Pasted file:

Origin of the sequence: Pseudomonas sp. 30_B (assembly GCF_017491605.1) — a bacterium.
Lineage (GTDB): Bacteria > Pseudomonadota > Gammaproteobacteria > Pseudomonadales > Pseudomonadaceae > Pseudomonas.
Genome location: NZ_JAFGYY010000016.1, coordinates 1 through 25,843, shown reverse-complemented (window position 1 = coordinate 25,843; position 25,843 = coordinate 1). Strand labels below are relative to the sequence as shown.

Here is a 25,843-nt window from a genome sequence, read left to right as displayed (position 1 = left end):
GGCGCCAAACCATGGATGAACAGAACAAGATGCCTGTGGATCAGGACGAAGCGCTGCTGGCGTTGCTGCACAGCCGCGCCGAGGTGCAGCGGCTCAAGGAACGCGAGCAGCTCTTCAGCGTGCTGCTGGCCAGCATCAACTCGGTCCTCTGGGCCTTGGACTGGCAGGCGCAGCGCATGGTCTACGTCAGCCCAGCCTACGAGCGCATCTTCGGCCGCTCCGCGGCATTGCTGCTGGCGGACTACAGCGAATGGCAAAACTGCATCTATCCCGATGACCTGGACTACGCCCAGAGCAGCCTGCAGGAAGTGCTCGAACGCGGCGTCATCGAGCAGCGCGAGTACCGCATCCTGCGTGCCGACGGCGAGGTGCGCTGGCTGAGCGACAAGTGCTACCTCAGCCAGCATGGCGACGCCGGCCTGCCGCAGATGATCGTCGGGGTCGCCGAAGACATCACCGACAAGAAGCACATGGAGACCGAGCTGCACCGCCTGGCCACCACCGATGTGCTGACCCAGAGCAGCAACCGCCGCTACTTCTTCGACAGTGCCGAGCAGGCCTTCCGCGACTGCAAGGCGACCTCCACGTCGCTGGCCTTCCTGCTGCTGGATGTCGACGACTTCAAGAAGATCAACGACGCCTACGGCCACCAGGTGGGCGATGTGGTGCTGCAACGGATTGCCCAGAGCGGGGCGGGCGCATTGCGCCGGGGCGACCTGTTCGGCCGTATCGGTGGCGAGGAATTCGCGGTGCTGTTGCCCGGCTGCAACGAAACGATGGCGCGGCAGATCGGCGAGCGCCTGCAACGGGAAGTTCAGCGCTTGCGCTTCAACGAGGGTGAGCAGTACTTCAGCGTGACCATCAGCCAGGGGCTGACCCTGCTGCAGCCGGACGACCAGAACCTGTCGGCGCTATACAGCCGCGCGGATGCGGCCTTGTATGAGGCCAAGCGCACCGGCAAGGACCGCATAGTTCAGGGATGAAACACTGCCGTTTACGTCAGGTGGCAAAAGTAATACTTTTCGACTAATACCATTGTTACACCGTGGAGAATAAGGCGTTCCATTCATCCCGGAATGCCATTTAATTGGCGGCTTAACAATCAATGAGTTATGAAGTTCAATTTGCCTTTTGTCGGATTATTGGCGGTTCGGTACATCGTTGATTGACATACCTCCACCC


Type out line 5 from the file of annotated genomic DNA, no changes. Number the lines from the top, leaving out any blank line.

GGCGCCAAACCATGGATGAACAGAACAAGATGCCTGTGGATCAGGACGAAGCGCTGCTGGCGTTGCTGCACAGCCGCGCCGAGGTGCAGCGGCTCAAGGAACGCGAGCAGCTCTTCAGCGTGCTGCTGGCCAGCATCAACTCGGTCCTCTGGGCCTTGGACTGGCAGGCGCAGCGCATGGTCTACGTCAGCCCAGCCTACGAGCGCATCTTCGGCCGCTCCGCGGCATTGCTGCTGGCGGACTACAGCGAATGGCAAAACTGCATCTATCCCGATGACCTGGACTACGCCCAGAGCAGCCTGCAGGAAGTGCTCGAACGCGGCGTCATCGAGCAGCGCGAGTACCGCATCCTGCGTGCCGACGGCGAGGTGCGCTGGCTGAGCGACAAGTGCTACCTCAGCCAGCATGGCGACGCCGGCCTGCCGCAGATGATCGTCGGGGTCGCCGAAGACATCACCGACAAGAAGCACATGGAGACCGAGCTGCACCGCCTGGCCACCACCGATGTGCTGACCCAGAGCAGCAACCGCCGCTACTTCTTCGACAGTGCCGAGCAGGCCTTCCGCGACTGCAAGGCGACCTCCACGTCGCTGGCCTTCCTGCTGCTGGATGTCGACGACTTCAAGAAGATCAACGACGCCTACGGCCACCAGGTGGGCGATGTGGTGCTGCAACGGATTGCCCAGAGCGGGGCGGGCGCATTGCGCCGGGGCGACCTGTTCGGCCGTATCGGTGGCGAGGAATTCGCGGTGCTGTTGCCCGGCTGCAACGAAACGATGGCGCGGCAGATCGGCGAGCGCCTGCAACGGGAAGTTCAGCGCTTGCGCTTCAACGAGGGTGAGCAGTACTTCAGCGTGACCATCAGCCAGGGGCTGACCCTGCTGCAGCCGGACGACCAGAACCTGTCGGCGCTATACAGCCGCGCGGATGCGGCCTTGTATGAGGCCAAGCGCACCGGCAAGGACCGCATAGTTCAGGGATGAAACACTGCCGTTTACGTCAGGTGGCAAAAGTAATACTTTTCGACTAATACCATTGTTACACCGTGGAGAATAAGGCGTTCCATTCATCCCGGAATGCCATTTAATTGGCGGCTTAACAATCAATGAGTTATGAAGTTCAATTTGCCTTTTGTCGGATTATTGGCGGTTCGGTACATCGTTGATTGACATACCTCCACCC